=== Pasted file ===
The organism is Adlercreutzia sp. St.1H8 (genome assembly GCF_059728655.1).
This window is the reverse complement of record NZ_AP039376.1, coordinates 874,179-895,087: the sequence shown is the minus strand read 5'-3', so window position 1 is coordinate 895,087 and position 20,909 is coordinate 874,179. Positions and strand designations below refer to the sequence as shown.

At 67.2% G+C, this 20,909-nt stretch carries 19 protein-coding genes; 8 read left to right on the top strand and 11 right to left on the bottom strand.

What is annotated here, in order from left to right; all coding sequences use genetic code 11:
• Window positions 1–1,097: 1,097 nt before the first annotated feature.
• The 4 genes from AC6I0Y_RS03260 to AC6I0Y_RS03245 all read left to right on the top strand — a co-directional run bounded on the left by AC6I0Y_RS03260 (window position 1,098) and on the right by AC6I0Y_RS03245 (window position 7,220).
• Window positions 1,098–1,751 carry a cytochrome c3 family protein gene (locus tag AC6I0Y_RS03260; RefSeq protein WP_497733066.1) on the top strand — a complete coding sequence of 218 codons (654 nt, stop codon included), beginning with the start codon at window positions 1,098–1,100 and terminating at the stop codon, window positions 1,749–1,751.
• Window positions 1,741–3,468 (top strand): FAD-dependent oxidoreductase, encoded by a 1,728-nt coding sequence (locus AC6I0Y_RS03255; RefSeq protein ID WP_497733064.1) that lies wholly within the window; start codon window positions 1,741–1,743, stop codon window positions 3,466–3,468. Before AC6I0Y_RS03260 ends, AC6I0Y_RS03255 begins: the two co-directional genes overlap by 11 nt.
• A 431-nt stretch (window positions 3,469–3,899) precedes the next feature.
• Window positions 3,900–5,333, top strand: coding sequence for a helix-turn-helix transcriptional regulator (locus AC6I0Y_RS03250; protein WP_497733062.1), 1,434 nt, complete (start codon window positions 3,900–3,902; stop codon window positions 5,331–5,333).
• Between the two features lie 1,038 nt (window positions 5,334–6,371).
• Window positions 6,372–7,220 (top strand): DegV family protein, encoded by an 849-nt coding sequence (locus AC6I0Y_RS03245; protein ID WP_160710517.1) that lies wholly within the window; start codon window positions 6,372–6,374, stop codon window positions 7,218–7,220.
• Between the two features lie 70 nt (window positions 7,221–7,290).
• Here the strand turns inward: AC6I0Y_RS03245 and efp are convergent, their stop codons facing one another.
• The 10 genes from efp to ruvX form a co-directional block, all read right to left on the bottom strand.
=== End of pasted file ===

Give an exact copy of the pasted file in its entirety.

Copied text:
The organism is Adlercreutzia sp. St.1H8 (genome assembly GCF_059728655.1).
This window is the reverse complement of record NZ_AP039376.1, coordinates 874,179-895,087: the sequence shown is the minus strand read 5'-3', so window position 1 is coordinate 895,087 and position 20,909 is coordinate 874,179. Positions and strand designations below refer to the sequence as shown.

At 67.2% G+C, this 20,909-nt stretch carries 19 protein-coding genes; 8 read left to right on the top strand and 11 right to left on the bottom strand.

What is annotated here, in order from left to right; all coding sequences use genetic code 11:
• Window positions 1–1,097: 1,097 nt before the first annotated feature.
• The 4 genes from AC6I0Y_RS03260 to AC6I0Y_RS03245 all read left to right on the top strand — a co-directional run bounded on the left by AC6I0Y_RS03260 (window position 1,098) and on the right by AC6I0Y_RS03245 (window position 7,220).
• Window positions 1,098–1,751 carry a cytochrome c3 family protein gene (locus tag AC6I0Y_RS03260; RefSeq protein WP_497733066.1) on the top strand — a complete coding sequence of 218 codons (654 nt, stop codon included), beginning with the start codon at window positions 1,098–1,100 and terminating at the stop codon, window positions 1,749–1,751.
• Window positions 1,741–3,468 (top strand): FAD-dependent oxidoreductase, encoded by a 1,728-nt coding sequence (locus AC6I0Y_RS03255; RefSeq protein ID WP_497733064.1) that lies wholly within the window; start codon window positions 1,741–1,743, stop codon window positions 3,466–3,468. Before AC6I0Y_RS03260 ends, AC6I0Y_RS03255 begins: the two co-directional genes overlap by 11 nt.
• A 431-nt stretch (window positions 3,469–3,899) precedes the next feature.
• Window positions 3,900–5,333, top strand: coding sequence for a helix-turn-helix transcriptional regulator (locus AC6I0Y_RS03250; protein WP_497733062.1), 1,434 nt, complete (start codon window positions 3,900–3,902; stop codon window positions 5,331–5,333).
• Between the two features lie 1,038 nt (window positions 5,334–6,371).
• Window positions 6,372–7,220 (top strand): DegV family protein, encoded by an 849-nt coding sequence (locus AC6I0Y_RS03245; protein ID WP_160710517.1) that lies wholly within the window; start codon window positions 6,372–6,374, stop codon window positions 7,218–7,220.
• Between the two features lie 70 nt (window positions 7,221–7,290).
• Here the strand turns inward: AC6I0Y_RS03245 and efp are convergent, their stop codons facing one another.
• The 10 genes from efp to ruvX form a co-directional block, all read right to left on the bottom strand.